Labour, the political party Simon Blackburn belongs to, intend to pass legislation to give fans more control over football clubs but have not been able to persuade the government to allow them to put the bill forwards. Despite this the local Conservative and Labour MPs as well as the leader of the Conservative opposition on Blackpool council have spoken out in support of the Blackpool fans that boycott the club and their call for change. It is the council, Simon Blackburn and the local Labour party that stay silent.

But perhaps they know something about Blackpool football club and the Oystons that we don’t? Perhaps there is a good reason for Blackpool council choosing to do nothing?

Blackpool Council know nothing

When the Blackpool Supporters Trust spoke at the council meeting Simon Blackburn said that he would not disclose the details of his meetings with the Oystons. That surprised me as much as the statement about not taking sides. We expect our politicians to be open and transparent. It makes democracy better.

A Freedom of Information (FOI) request showed that, despite his claim to meet Karl and Owen Oyston “from time to time”, that he had only met members of the family twice in the last two years. Curiously the council held no record of the discussions in either meeting.

A snippet from the ICO mail confirming that they had chased Blackpool council for a response.

A follow up FOI request — that only received a response when the Information Commissioners Office intervened — showed that Blackpool Council hold no documents relating to the impact on the town of the relegation of the club from the Premiership. This is despite the North and Western Lancashire Chamber of Commerce claiming that Blackpool’s 2010/11 season in the Premier League was “worth about £30m to the local economy”.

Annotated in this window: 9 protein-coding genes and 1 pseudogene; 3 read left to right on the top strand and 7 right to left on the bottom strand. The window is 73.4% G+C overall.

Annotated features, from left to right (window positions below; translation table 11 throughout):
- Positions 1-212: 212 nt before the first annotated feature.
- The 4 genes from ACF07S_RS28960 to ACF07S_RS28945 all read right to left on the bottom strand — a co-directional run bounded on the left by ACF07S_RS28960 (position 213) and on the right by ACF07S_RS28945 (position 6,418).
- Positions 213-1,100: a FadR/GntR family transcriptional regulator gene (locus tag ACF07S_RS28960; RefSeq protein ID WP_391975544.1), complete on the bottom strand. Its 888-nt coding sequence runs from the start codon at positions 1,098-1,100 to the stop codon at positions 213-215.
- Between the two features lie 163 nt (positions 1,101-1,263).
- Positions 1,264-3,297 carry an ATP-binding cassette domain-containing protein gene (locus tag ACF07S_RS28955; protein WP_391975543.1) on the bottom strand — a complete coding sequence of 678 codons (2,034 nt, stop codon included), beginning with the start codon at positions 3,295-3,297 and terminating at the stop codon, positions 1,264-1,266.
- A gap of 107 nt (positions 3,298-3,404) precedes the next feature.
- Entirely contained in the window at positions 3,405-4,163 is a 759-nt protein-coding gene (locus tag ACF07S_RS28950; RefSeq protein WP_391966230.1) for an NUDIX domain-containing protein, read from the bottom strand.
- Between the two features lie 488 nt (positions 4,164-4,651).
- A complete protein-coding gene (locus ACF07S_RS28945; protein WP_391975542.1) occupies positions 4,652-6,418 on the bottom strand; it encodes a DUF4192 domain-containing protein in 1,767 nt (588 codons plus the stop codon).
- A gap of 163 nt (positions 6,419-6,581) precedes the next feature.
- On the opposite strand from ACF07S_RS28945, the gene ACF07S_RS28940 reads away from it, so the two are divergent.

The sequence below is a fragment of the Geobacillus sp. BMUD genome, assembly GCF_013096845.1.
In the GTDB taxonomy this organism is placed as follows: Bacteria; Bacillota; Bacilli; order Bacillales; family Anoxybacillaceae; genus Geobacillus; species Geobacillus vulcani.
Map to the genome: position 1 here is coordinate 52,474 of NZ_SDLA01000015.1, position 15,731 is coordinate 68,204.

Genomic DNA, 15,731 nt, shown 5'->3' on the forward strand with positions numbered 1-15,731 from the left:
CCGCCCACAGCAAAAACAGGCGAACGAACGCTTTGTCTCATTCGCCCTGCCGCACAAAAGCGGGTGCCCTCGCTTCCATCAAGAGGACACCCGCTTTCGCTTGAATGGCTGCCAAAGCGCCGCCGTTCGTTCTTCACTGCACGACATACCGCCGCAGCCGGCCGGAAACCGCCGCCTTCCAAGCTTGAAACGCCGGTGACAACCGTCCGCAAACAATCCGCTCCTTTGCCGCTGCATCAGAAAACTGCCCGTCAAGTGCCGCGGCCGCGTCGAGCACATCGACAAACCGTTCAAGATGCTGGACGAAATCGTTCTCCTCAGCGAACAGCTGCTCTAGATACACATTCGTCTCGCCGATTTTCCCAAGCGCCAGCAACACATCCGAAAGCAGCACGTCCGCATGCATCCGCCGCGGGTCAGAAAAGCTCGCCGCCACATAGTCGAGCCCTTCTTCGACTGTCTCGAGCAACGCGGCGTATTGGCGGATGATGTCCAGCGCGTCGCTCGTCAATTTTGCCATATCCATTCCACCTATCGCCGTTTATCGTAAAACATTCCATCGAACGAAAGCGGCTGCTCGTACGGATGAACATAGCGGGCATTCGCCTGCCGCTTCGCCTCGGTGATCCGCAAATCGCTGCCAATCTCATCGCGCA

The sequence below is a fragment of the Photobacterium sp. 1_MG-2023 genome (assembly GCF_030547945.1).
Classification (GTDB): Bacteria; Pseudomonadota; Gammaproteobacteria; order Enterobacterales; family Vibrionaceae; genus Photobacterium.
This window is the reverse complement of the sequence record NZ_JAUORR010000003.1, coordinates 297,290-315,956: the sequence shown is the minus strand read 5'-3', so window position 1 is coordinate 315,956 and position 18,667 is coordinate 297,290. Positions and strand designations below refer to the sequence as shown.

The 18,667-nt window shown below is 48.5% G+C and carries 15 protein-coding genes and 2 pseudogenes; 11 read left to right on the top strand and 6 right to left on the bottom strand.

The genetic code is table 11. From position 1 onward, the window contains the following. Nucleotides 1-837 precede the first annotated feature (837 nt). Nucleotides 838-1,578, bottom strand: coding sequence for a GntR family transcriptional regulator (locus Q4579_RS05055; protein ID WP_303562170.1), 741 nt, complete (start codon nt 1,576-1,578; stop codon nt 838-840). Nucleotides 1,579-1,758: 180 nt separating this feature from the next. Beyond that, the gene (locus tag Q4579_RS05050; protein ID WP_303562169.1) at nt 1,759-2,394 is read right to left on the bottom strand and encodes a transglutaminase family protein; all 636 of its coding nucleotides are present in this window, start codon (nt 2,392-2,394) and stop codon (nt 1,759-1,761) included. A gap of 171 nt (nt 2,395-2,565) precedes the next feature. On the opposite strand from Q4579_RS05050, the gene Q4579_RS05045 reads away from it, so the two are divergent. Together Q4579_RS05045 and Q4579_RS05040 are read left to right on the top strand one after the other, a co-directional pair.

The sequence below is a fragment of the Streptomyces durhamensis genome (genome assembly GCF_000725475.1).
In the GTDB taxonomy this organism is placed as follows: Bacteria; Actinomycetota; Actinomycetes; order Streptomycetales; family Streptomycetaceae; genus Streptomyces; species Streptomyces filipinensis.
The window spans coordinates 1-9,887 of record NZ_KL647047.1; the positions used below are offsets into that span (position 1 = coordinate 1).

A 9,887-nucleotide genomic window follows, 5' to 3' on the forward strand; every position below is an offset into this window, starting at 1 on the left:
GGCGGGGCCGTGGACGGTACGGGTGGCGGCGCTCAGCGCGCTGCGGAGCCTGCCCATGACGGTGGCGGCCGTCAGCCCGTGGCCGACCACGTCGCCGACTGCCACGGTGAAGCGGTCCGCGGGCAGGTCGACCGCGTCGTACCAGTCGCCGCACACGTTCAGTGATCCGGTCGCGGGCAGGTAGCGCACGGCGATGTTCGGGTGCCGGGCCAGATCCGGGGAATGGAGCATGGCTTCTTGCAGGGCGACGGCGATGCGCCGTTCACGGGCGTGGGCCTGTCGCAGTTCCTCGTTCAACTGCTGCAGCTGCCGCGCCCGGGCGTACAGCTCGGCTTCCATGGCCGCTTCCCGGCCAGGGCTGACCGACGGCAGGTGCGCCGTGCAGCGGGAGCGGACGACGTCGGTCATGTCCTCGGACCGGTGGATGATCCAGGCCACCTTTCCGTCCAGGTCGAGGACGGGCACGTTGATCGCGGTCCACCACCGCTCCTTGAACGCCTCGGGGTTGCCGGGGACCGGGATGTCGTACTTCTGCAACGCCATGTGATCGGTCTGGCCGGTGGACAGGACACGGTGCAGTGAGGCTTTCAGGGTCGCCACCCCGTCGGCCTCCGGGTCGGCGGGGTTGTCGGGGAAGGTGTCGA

It seems strange that the council would not care about such a loss to the economy. With the lack of notes about meetings and lack of research into the club it appears that the council knows nothing.

The curious silence should cause people to ask questions

When Simon Blackburn said that the council could not take sides the local paper supported this stance saying:

can a council leader really go to war with one of the town’s most wealthy business families? Rightly or wrongly, his approach is understandable.

It was a bizarre statement from the council but it was also a strange stance from the local newspaper. It is clear that a council can take sides and it is also clear that politicians can choose to tackle wealthy families. They do this to stand up for the people they represent. Perhaps there is a good reason that Blackpool council and the council leader choose to do nothing. That they choose not to stand up for Blackpool fans or the town. That they chose to not even turn up for that protest march to talk with 3000 people concerned about the club and the town.

People on a protest march to Bloomfield Road. Image author’s own.

Maybe the council are more concerned with supporting the Oyston’s housebuilding plans on the edge of town. Perhaps they are scared of legal action from the Oystons. Or simply disagree with the fans and think the issues are unimportant. I’m a fan of Occam’s razor and suspect that this is a cockup rather than a conspiracy but whatever the reason may be, the council and Simon Blackburn are choosing not to be honest and share it with the rest of us. How curious.

Whilst the legal actions and disputes around Blackpool football club continue, the residents of Blackpool and the newspapers should be asking more questions about the curious silence of Blackpool council and its leader.